News & Politics

Protesters Cut Bolivian Mayor's Hair and Drag Him Through the Streets During Violent Protest

Protesters Cut Bolivian Mayor's Hair and Drag Him Through the Streets During Violent Protest
A demonstrator kicks a tear gas canister thrown by the police during a protest against President Evo Morales' reelection, in La Paz, Bolivia, Thursday, Nov. 7, 2019. (AP Photo/Juan Karita)

The protests against the election of President Evo Morales in Bolivia are getting more violent as the opposition, claiming the election was stolen, stages mass protests throughout the country.

Clashes between pro-and anti-Morales demonstrators have turned deadly. A pro-Morales protester in the city of Cochabamba was killed during a clash with the opposition. Twenty-year-old Limbert Guzman became the third person killed during the violence.

In the small town of Vinto, a pro-Morales mayor was seized during a protest at city hall, dragged through the streets, and had her hair cut by demonstrators.

Fox News:

Meanwhile, in the town of Vinto, located about 210 miles from Cochabamba, the mayor of the governing Mas party was attacked by protesters after rumors that two members of the opposition had been killed by supporters of Morales, according to the BBC.

Vinto Mayor Patricia Arce Guzman was confronted at the town hall by protesters, who then dragged her out barefoot through the streets of the town as windows at the city building were broken and her office was set on fire.

Guzman was then forced to kneel down as demonstrators cut her hair, doused her in red paint, and forced her to sign a resignation letter all while yelling “murderess, murderess,” according to the BBC.

The violence stems from a hotly contested election that Morales won with 47 percent of the vote. But it was enough to avoid a runoff with the opposition candidate Carlos Mesa. What has riled the opposition was a 24-hour delay in the counting that the EU and the Organization of American States, independent monitors, expressed their grave concerns about after vote totals for Morales shot through the roof when the counting resumed.


Michael G. Kozak, acting assistant secretary at the U.S. State Department’s Bureau of Western Hemisphere Affairs, took to Twitter to accuse the electoral tribunal of attempting “to subvert Bolivia’s democracy by delaying the vote count.”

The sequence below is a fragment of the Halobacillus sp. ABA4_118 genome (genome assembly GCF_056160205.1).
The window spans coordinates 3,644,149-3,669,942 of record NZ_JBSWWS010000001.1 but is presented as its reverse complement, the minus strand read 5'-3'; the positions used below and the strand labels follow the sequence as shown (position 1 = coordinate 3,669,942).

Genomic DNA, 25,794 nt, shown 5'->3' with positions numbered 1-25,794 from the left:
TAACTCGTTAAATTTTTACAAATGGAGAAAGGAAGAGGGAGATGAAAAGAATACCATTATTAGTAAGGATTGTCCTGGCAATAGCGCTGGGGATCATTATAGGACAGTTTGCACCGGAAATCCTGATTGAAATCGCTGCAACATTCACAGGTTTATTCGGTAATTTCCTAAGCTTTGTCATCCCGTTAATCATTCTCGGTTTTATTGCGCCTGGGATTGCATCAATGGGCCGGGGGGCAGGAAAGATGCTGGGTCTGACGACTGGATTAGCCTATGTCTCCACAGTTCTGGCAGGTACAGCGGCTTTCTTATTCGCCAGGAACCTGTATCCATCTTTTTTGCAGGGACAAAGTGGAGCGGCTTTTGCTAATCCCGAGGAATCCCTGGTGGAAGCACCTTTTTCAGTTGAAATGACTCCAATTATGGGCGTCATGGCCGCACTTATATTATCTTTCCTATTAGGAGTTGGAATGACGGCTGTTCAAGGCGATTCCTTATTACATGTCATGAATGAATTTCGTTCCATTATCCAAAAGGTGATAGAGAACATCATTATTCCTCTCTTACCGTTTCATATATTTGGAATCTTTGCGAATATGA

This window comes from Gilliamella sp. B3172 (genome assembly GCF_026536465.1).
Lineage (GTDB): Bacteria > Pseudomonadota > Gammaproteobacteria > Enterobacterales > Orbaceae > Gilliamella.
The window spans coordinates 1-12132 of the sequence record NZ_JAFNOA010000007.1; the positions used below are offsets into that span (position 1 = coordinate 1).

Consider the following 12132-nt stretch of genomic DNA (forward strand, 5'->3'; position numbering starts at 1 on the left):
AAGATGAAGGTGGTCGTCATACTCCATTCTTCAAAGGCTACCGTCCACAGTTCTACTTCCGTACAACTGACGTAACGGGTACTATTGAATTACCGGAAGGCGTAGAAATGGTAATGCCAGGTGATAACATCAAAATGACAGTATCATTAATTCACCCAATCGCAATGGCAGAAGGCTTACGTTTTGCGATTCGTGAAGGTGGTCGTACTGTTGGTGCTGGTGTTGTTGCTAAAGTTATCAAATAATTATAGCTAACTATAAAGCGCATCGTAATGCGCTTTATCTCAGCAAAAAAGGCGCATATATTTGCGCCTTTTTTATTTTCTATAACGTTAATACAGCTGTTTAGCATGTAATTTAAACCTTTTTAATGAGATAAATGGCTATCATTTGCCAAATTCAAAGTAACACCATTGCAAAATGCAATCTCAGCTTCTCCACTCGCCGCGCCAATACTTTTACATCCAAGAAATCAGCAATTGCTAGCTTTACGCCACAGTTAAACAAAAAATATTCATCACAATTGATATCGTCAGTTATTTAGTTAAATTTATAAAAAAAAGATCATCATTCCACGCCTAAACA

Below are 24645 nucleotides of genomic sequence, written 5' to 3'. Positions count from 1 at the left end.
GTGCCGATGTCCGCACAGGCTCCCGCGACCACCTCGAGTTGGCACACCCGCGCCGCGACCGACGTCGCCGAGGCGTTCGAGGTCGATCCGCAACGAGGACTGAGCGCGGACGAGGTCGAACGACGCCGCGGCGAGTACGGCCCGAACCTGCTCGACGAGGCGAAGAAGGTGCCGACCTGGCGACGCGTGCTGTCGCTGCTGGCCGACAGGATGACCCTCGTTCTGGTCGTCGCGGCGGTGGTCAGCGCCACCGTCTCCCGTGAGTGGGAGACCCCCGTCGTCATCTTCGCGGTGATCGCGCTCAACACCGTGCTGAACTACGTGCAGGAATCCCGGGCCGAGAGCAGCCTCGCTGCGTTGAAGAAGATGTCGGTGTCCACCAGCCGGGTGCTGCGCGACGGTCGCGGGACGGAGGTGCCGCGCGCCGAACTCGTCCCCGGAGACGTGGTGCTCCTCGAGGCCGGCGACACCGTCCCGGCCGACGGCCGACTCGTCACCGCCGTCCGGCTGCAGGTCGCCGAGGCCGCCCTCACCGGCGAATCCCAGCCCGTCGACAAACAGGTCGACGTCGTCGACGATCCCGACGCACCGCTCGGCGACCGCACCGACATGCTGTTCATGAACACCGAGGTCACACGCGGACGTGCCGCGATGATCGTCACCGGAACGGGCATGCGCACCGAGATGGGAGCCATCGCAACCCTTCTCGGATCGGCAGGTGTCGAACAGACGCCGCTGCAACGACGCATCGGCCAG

But a more formal preliminary official account showed Morales well short of the votes needed to win outright.

Tensions rose when officials abruptly stopped releasing results from the official quick count of votes hours after the polls closed Sunday. The last numbers released before Monday night had showed Morales topping the eight other candidates, but also falling several percentage points short of the percentage needed to avoid the first runoff in his nearly 14 years in power.

But Morales claimed an outright victory anyway, before the vote counting resumed. When it did, Morales’s prediction fell a little short. With 95 percent of the vote counted, Morales was 0.7 percent shy of an outright win.

The international community demanded an audit of the results.

“The OAS Mission expresses its deep concern and surprise at the drastic and hard-to-explain change in the trend of the preliminary results revealed after the closing of the polls,” it added following the updated quick count..

The foreign ministries of Argentina, Brazil and Colombia also expressed concerns about the situation.

Meanwhile, Bolivia’s interior minister, Carlos Romero, accused the opposition of trying to create turmoil and warned that “they have to take care of the violence they’re generating.”

Morales has promised to abide by the results of an audit. But a lot of mischief can be generated by an election commission under government control in 24 hours. The vote has been hopelessly compromised and Morales should realize it.

The best outcome for Mesa would be an audit that forces the scheduling of another election. But Morales is not likely to risk it, and in true leftist fashion, will probably blame international observers for trying to thwart the will of the Bolivian people.

He is not likely to go quietly.